Tractor sales boom and demand set to continue

19 April 2002

Tractor sales boom and demand set to continue

By Andy Collings

WITH 2759 tractors registered in the first quarter of this year it has been the best sales performance for the last five years, reports the Agricultural Engineers Association (AEA).

The number of tractors registered rose by 31.8% when compared with the first three months of last year. Staggering as this may seem, elation may be tempered some what in the knowledge of how low sales were in the first quarter of last year.

Even so, the AEA reports that companies are reporting that order books are currently strong and, as such, a reasonable level of demand is likely to continue for the next few months.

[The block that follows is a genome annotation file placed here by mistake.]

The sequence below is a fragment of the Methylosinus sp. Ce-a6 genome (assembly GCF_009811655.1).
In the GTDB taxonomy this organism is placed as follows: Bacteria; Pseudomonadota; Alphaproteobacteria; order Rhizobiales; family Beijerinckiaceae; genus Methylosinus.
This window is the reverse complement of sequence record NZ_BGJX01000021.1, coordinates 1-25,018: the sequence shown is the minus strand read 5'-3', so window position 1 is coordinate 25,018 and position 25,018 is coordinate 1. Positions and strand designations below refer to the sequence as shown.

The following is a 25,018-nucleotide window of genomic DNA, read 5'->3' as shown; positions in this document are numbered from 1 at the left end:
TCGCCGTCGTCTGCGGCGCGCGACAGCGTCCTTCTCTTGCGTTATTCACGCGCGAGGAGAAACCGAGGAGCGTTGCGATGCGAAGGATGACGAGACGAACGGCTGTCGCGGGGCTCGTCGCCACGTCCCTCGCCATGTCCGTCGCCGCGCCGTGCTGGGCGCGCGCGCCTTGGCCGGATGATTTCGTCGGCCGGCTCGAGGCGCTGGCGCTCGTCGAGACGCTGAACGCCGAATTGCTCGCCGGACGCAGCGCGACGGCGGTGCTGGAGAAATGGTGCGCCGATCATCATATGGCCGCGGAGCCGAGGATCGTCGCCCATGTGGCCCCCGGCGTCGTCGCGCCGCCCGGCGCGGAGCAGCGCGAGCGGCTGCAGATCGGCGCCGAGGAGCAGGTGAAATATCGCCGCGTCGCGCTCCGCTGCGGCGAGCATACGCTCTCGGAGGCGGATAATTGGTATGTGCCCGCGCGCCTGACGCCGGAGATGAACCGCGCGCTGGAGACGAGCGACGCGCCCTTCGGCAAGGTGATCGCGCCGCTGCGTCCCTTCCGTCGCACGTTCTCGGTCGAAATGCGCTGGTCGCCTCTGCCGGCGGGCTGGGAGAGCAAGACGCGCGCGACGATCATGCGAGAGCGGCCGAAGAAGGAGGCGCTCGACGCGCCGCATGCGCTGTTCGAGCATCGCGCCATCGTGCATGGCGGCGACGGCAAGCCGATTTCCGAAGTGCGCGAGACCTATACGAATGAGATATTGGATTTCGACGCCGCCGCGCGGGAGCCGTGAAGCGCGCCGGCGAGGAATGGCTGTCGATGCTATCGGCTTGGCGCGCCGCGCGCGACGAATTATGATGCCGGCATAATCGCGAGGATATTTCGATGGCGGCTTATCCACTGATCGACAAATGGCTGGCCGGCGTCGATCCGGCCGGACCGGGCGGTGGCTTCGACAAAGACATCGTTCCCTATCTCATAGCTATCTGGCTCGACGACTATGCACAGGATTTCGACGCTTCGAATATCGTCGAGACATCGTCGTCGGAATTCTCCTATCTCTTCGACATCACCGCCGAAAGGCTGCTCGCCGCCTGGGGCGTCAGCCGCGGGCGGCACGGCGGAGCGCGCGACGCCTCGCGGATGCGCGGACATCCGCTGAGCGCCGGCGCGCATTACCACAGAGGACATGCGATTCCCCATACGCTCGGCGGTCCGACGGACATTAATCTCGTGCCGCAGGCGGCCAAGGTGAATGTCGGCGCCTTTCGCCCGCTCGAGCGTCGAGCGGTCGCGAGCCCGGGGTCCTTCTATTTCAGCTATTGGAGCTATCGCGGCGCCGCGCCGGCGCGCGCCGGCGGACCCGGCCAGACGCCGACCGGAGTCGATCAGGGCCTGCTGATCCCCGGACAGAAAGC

The AEA has also provided an analysis of the UKs agricultural and outdoor power engineering businesses for 2001. Exports declined by 9.5% to £1139m, imports rose by 2.9% to £754m, and the balance of trade fell by 26.6% to £386m.

AEA economist Chris Evans says British manufacturing and export companies continued to be hampered by the combination of a weakness in many overseas markets and an adverse exchange rate against the weak k. This was offset slightly by a modest recovery of the home market which allowed an increase of imports.

The EU remains the most important trading partner taking over 65% of the UKs exports of farm and outdoor power machinery, and nearly 60% of tractor exports.

Even though, the value of trade declined by 10% for machinery band over 12% for tractors. This reflects the reduction in demand in many European markets, says Mr Evans. &#42

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